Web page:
4. Practice impermanence. One of the things that this pandemic is teaching us is the impermanence of that which we assume we can rely on. For those of us living in developed countries (and especially those living without disabilities), we’ve come to assume the accessibility and reliability of things like grocery stores, doctor’s offices, restaurants, churches, etc. We’ve also come to assume that we can visit our elderly parents whenever we want to and that our children can go to school every day.
It’s a shock to the system when what you rely on is taken away. Some of us may already be adapted to that (those who are disabled or who grew up in poverty or conflict zones), but for many of us, this is fairly new and unfamiliar and it can be quite scary. I remember the first time I went to the grocery store after the new social distancing rules were in place – it felt a little like I’d landed on the moon instead of my neighbourhood grocery store.
Having a practice that embraces that sense of impermanence is helpful in processing all of this and learning to let go of attachment to the illusion of certainty. This is something I learned from the Buddhist teachings on impermanence – that to practice an art form in which you detach from what you produce and simply be fully present for the process is to better accept the impermanence of the world. (Consider the way that Buddhist monks make elaborate sand mandalas and then sweep them away and pour the sand into a body of water.) In my basement is a large canvas where I practice my #messycovidartprocess which I shared about in this post. Every few days, when I feel anxiety or frustration build, I go to the basement and paint (with my hands) another layer onto the canvas. I focus only on the process, and always end up covering up whatever might be pleasing to the eye. I intend to continue this as long as we are confined to our homes. I don’t know yet what I’ll do with it then – perhaps I’ll burn it.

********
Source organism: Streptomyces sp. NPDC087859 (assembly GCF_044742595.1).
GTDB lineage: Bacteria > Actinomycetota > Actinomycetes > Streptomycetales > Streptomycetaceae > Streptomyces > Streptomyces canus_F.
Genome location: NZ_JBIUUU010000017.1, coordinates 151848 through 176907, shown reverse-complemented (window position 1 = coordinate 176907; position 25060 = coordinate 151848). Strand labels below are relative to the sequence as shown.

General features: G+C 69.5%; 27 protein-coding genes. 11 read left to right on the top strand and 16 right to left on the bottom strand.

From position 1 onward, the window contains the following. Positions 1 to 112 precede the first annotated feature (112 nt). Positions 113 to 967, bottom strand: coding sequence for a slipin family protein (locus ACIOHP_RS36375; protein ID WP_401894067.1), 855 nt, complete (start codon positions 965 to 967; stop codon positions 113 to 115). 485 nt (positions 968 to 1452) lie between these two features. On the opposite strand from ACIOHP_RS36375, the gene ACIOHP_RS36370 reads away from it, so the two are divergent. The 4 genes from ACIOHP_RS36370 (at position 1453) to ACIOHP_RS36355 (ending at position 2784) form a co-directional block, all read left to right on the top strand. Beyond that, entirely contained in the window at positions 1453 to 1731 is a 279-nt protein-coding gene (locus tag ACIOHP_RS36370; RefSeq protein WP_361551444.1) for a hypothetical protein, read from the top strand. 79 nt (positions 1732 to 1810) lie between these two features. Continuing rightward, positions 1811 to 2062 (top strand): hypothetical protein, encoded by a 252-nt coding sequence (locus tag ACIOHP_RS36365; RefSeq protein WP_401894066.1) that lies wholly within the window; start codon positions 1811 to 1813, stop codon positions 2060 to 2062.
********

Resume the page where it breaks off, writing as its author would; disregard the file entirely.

5. Nurture the seeds that want to grow. Perhaps by now, after the initial shock and stress of this has settled somewhat, you’re beginning to wonder how this Great Pause will change your life, our culture, and perhaps our relationship with the natural world. Maybe you’ve now got some space in your brain not just for survival but for curiosity and possibility. Maybe you’ve become inspired to start new art projects or to create new ways of gathering people online – projects that aren’t just about surviving the here-and-now, but that might help us live into a new future beyond COVID-19.
A few days ago, I co-hosted a call with former participants of my in-person workshops in the Netherlands, and I sensed a different energy than any of the calls I’ve had since this all started. Though there was still some grief present, I sensed that people were beginning to imagine the new things that can grow out of this time of disruption. A few days later, a similar thing happened on the calls for my Holding Space Practitioner Program. There’s a shift and people are beginning to see hope and not just despair.